Extra folks than ever in Hawaii are asking for meals help through the coronavirus disaster
With Hawaii’s economy tanked due to the coronavirus pandemic, more people than ever are reaching for food to feed their families.
Grocery promotions and giveaways across the state draw large numbers of people as officials strive to meet demand.
Ron Mizutani, president and CEO of Hawaii Foodbank, said the situation was giving him sleepless nights.
“I can see the shelves emptying and it really scares me,” said Mizutani from his office. “But we have survived the storm so far.”
Demand at Hawaii Foodbank has increased by around 56% since mid-March. Typically the board hands out nearly 1 million pounds of food each month. But, he said, the organization is well on its way to nearly doubling that total for April.
Photo Gallery: Hawaii Foodbank and Hawaii Farm Bureau work together to provide healthy food to those in need
“That is unprecedented. The needs are incredible, ”said Mizutani.
At the Salvation Army, demand has increased from 10,000 cartons of groceries or meals a month before the COVID-19 crisis to 12,000 a week.
And that doesn’t even count the huge drive-thru giveaway on Saturday at the Ala Moana Center, where eggs, bread, milk and potatoes were distributed to thousands of needy people who stood in line for miles.
“We expected it to be big. Nobody knew the line would be that long, ”said Victor Leonardi, the Salvation Army’s operations commander for the COVID-19 response in Hawaii and the Pacific Islands.
A recent food trip at the Kroc Center in Kapolei may have given a clue. People stood in line two hours before the start. When it started, 400 bags of food disappeared in 13 minutes, he said.
Leonardi said that all 140 Salvation Army food locations in Hawaii are seeing increases in weekly demand and some locations are doubling and tripling.
“That got everyone on a loop,” he said.
Business is booming at Aloha Harvest, Hawaii’s largest nonprofit that rescues excess quality food for delivery to shelters, pantries, and transitional homes.
In a typical week, the organization rescues £ 25,000 to £ 30,000 of groceries from grocery stores, restaurants, events, and other dining venues. Since the coronavirus emergency began, that number has tripled in two weeks, fueled by numerous store closings and event cancellations, and prompting Aloha Harvest to expand from three to eight trucks, said “Phil” Augustus Acosta, Executive Director.
While demand has flattened since then and could even dry up at some point, Acosta expects the work for the island’s starving people to see only more demand in the coming weeks and months, and Aloha Harvest is already evolving to meet the growing demand .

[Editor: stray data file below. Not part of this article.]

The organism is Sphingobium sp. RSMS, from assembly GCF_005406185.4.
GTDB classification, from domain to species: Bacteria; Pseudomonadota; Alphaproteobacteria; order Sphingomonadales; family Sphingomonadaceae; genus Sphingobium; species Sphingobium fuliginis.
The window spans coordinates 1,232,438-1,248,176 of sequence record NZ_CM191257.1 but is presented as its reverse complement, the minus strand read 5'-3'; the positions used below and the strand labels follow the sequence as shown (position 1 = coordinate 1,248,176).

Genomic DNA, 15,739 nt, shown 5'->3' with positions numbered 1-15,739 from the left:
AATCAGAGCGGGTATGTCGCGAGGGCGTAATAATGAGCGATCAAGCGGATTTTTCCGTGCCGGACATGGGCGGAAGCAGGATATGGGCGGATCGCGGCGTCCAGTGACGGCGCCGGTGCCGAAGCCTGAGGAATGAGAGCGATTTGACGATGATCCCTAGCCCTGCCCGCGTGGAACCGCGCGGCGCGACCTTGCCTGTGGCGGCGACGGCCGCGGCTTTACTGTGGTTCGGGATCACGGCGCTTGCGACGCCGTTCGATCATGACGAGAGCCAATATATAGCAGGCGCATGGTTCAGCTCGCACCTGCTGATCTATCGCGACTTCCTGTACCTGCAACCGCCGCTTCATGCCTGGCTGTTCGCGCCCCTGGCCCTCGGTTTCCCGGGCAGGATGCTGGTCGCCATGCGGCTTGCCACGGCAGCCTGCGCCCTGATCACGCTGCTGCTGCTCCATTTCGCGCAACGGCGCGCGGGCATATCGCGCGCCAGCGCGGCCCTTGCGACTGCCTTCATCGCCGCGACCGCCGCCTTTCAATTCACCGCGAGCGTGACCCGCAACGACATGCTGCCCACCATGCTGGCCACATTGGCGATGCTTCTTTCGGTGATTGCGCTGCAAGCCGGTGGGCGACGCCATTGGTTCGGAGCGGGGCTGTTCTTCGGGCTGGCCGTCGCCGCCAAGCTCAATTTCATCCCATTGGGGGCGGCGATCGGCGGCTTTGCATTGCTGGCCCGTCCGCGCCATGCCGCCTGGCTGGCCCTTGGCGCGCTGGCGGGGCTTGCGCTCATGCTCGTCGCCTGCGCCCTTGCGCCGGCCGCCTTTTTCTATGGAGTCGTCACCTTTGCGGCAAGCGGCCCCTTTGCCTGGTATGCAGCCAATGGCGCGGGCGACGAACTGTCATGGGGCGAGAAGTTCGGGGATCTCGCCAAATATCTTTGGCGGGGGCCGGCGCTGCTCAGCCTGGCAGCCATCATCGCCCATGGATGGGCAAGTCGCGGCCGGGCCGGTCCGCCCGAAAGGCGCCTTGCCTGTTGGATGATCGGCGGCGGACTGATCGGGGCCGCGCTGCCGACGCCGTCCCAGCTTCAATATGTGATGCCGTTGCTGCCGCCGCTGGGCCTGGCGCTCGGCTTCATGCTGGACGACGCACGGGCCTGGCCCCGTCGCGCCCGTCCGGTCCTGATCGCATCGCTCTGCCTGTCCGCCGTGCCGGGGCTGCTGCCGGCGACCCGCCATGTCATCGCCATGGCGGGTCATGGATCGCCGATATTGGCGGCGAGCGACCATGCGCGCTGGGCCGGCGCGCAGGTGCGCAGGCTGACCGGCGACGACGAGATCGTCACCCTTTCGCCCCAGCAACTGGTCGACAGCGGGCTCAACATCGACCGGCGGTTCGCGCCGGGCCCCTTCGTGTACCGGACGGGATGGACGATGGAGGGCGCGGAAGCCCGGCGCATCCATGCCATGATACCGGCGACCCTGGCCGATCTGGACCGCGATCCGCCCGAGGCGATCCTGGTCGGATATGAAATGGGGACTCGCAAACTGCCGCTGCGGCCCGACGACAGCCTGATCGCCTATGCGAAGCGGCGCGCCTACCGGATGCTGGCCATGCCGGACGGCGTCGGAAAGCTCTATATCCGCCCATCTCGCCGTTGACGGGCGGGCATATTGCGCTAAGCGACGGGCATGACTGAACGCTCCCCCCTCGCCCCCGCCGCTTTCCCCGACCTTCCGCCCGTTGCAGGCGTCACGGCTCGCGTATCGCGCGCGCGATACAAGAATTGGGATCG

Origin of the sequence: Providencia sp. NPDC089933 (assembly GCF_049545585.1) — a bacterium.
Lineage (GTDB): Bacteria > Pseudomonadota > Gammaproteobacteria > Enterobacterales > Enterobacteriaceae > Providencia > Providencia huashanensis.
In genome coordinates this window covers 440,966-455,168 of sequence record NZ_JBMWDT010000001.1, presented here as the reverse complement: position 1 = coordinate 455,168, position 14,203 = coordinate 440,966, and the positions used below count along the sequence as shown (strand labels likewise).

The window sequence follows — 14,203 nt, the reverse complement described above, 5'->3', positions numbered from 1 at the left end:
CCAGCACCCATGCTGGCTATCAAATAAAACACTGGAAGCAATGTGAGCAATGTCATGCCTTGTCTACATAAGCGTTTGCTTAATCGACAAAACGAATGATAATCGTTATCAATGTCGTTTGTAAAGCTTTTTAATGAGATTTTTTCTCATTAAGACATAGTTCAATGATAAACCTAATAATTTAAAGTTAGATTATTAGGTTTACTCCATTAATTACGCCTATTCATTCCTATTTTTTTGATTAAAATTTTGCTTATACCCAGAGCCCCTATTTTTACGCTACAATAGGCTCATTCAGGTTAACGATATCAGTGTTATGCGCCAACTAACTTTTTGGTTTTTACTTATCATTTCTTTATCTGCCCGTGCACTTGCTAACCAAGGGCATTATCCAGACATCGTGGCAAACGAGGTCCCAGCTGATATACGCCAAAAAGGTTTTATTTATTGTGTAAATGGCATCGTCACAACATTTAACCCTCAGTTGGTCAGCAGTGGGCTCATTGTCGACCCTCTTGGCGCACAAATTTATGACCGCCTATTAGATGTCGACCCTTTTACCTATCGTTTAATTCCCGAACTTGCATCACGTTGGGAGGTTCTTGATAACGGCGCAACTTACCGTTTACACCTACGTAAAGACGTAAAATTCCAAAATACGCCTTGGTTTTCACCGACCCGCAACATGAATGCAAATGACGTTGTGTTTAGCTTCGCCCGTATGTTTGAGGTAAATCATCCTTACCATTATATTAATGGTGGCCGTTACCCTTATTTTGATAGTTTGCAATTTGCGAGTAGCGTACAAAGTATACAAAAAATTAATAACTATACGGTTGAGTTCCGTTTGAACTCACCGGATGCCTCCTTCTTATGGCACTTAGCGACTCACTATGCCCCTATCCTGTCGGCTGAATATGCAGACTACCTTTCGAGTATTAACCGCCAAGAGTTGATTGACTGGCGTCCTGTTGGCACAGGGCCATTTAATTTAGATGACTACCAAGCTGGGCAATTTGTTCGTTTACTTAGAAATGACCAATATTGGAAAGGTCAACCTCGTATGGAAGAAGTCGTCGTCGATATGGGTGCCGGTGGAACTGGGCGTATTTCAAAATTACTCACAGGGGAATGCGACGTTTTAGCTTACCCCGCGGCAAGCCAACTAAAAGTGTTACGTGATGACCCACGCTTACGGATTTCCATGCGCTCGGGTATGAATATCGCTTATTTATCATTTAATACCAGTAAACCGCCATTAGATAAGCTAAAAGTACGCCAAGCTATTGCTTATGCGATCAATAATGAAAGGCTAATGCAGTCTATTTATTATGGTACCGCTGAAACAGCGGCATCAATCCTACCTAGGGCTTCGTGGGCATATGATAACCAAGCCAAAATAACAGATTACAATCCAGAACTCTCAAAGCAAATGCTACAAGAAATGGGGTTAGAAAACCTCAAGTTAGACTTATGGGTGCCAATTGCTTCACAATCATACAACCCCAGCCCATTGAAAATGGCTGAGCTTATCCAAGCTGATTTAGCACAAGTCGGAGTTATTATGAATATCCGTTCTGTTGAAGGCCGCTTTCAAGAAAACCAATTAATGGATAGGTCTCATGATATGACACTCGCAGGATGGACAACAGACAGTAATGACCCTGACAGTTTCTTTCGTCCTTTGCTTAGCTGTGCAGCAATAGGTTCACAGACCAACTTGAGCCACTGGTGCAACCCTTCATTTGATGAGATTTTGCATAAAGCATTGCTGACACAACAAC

“Unfortunately, the economic impact will far outlast the public health crisis,” said Acosta.
Hawaii has had more than 200,000 jobless claims since the state closed due to emergency orders last month. When schools closed, families who depended on free or subsidized school meals to feed their children faced even greater hardship.
Mizutani said Hawaii Foodbank typically spends $ 33,000 a month on grocery purchases. In the past four weeks alone, the agency has spent $ 640,000 on food and supplies to help tackle the COVID-19 emergency. In April, he said, the tablet plans to spend an additional $ 350,000 to $ 500,000 to meet growing demand.
Mizutani said the crisis only made it difficult to accomplish the tablet’s mission. Many of the organizations that normally donate large amounts of food have closed. Restaurants and hotels have closed their doors while some grocery stores, which usually share unsold inventory approaching the best before date, have little to donate due to their own demand.
In addition, Hawaii Foodbank is seeing a sharp decline in its volunteer workforce, he said, as many of the volunteers are elderly in need of housing for their own health and safety at home.
“Our warehouse is working as efficiently as possible, but there are a lot of Pukas on our shelves,” said Mizutani.
The challenge right now is getting groceries to Hawaii as soon as possible. Seven containers of rice and other groceries were ordered, he said, but “the journey across the Pacific Ocean is something we have no control over.”
Meanwhile, Hawaii Foodbank announced on Tuesday a partnership with the Hawaii Farm Bureau that will help maintain agriculture for farmers and ranchers while strengthening the agency’s food aid programs.
As part of the program, Hawaii Foodbank pledged to purchase $ 200,000 worth of local farm produce.
Several foundations support the initiative, including the Harold KL Castle Foundation, the Hawaii Community Foundation, the Ulupono Initiative, and the Harry and Jeanette Weinberg Foundation.
“Thanks to various grants and other funding, these grocery purchases by the Hawaii Foodbank will provide farmers and ranchers with much-needed income and enable them to continue their operations. This partnership, in turn, ensures that this locally grown food is distributed to those most in need, ”said Brian Miyamoto, executive director of the Hawaii Farm Bureau, in a press release.